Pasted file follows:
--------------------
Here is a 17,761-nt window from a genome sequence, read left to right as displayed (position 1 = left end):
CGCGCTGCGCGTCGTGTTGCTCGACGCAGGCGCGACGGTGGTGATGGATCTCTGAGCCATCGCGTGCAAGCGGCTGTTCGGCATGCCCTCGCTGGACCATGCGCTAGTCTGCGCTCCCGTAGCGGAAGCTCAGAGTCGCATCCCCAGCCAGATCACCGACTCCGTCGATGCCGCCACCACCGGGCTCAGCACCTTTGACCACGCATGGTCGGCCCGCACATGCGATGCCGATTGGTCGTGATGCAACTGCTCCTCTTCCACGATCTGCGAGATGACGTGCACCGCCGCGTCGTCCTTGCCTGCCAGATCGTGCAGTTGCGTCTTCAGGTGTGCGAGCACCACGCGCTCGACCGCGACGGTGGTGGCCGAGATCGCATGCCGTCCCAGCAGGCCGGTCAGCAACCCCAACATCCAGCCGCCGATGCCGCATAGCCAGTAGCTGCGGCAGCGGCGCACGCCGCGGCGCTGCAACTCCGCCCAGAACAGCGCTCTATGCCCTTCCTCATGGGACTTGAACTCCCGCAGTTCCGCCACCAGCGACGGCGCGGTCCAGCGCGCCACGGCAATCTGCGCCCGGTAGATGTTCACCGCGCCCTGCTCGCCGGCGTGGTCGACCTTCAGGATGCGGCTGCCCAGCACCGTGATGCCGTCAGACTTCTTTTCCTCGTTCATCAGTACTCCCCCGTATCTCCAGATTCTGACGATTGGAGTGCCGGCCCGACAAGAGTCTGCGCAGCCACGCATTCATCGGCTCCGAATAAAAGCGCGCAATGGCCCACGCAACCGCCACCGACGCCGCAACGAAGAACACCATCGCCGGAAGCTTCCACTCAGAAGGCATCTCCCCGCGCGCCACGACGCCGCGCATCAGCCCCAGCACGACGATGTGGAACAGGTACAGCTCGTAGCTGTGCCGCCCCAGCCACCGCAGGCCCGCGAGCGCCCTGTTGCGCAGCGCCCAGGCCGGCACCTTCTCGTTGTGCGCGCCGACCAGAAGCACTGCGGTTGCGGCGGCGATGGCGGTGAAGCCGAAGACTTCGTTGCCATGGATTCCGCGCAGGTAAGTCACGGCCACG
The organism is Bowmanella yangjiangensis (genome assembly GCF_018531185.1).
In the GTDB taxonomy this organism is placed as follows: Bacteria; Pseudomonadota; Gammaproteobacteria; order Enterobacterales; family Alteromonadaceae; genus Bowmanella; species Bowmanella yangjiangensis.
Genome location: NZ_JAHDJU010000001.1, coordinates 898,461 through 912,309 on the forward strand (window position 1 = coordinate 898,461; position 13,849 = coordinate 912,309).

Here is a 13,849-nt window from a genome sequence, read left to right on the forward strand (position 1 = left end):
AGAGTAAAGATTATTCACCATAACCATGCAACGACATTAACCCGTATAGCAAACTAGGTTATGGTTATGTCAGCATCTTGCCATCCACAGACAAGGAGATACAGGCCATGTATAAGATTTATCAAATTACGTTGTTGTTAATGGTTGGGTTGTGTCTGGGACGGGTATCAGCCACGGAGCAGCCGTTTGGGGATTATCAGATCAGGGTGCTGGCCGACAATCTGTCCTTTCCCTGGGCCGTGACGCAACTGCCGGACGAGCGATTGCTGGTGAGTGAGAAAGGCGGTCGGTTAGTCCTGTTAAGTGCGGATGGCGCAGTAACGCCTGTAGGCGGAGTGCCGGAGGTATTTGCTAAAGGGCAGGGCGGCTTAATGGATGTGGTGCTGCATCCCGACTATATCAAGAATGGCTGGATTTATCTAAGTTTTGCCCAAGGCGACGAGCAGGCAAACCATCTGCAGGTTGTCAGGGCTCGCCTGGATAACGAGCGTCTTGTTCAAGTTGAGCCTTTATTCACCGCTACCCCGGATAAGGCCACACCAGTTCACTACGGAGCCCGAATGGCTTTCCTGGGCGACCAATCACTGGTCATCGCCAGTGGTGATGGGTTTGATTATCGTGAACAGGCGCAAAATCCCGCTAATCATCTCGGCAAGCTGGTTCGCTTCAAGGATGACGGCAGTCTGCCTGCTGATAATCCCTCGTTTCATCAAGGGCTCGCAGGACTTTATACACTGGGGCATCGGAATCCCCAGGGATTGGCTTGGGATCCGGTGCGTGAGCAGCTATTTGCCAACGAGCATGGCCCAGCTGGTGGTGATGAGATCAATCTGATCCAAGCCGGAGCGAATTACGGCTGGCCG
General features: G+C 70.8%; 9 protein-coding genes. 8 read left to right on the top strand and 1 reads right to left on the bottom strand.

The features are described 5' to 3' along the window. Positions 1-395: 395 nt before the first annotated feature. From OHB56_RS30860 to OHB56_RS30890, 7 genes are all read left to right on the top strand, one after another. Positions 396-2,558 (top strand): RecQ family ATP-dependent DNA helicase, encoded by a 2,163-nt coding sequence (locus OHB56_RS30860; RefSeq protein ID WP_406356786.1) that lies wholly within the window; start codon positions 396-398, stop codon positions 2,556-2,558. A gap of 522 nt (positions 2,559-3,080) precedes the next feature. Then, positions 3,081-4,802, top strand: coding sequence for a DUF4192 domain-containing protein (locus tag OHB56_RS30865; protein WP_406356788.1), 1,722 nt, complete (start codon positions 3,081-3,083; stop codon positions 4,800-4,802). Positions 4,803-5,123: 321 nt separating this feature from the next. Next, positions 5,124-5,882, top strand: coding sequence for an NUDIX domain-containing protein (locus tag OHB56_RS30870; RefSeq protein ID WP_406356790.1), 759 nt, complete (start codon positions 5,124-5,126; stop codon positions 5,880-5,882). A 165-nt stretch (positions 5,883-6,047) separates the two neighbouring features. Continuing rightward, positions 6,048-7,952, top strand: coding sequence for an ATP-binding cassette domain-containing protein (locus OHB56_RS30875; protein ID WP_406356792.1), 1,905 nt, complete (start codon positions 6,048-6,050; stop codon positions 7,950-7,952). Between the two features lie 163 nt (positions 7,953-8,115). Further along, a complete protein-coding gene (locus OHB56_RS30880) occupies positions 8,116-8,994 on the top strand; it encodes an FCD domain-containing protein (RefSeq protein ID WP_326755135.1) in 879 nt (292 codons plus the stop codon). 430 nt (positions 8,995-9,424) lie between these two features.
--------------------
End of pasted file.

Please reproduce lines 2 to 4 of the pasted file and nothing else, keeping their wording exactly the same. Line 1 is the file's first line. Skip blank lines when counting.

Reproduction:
CGCGCTGCGCGTCGTGTTGCTCGACGCAGGCGCGACGGTGGTGATGGATCTCTGAGCCATCGCGTGCAAGCGGCTGTTCGGCATGCCCTCGCTGGACCATGCGCTAGTCTGCGCTCCCGTAGCGGAAGCTCAGAGTCGCATCCCCAGCCAGATCACCGACTCCGTCGATGCCGCCACCACCGGGCTCAGCACCTTTGACCACGCATGGTCGGCCCGCACATGCGATGCCGATTGGTCGTGATGCAACTGCTCCTCTTCCACGATCTGCGAGATGACGTGCACCGCCGCGTCGTCCTTGCCTGCCAGATCGTGCAGTTGCGTCTTCAGGTGTGCGAGCACCACGCGCTCGACCGCGACGGTGGTGGCCGAGATCGCATGCCGTCCCAGCAGGCCGGTCAGCAACCCCAACATCCAGCCGCCGATGCCGCATAGCCAGTAGCTGCGGCAGCGGCGCACGCCGCGGCGCTGCAACTCCGCCCAGAACAGCGCTCTATGCCCTTCCTCATGGGACTTGAACTCCCGCAGTTCCGCCACCAGCGACGGCGCGGTCCAGCGCGCCACGGCAATCTGCGCCCGGTAGATGTTCACCGCGCCCTGCTCGCCGGCGTGGTCGACCTTCAGGATGCGGCTGCCCAGCACCGTGATGCCGTCAGACTTCTTTTCCTCGTTCATCAGTACTCCCCCGTATCTCCAGATTCTGACGATTGGAGTGCCGGCCCGACAAGAGTCTGCGCAGCCACGCATTCATCGGCTCCGAATAAAAGCGCGCAATGGCCCACGCAACCGCCACCGACGCCGCAACGAAGAACACCATCGCCGGAAGCTTCCACTCAGAAGGCATCTCCCCGCGCGCCACGACGCCGCGCATCAGCCCCAGCACGACGATGTGGAACAGGTACAGCTCGTAGCTGTGCCGCCCCAGCCACCGCAGGCCCGCGAGCGCCCTGTTGCGCAGCGCCCAGGCCGGCACCTTCTCGTTGTGCGCGCCGACCAGAAGCACTGCGGTTGCGGCGGCGATGGCGGTGAAGCCGAAGACTTCGTTGCCATGGATTCCGCGCAGGTAAGTCACGGCCACG
The organism is Bowmanella yangjiangensis (genome assembly GCF_018531185.1).
In the GTDB taxonomy this organism is placed as follows: Bacteria; Pseudomonadota; Gammaproteobacteria; order Enterobacterales; family Alteromonadaceae; genus Bowmanella; species Bowmanella yangjiangensis.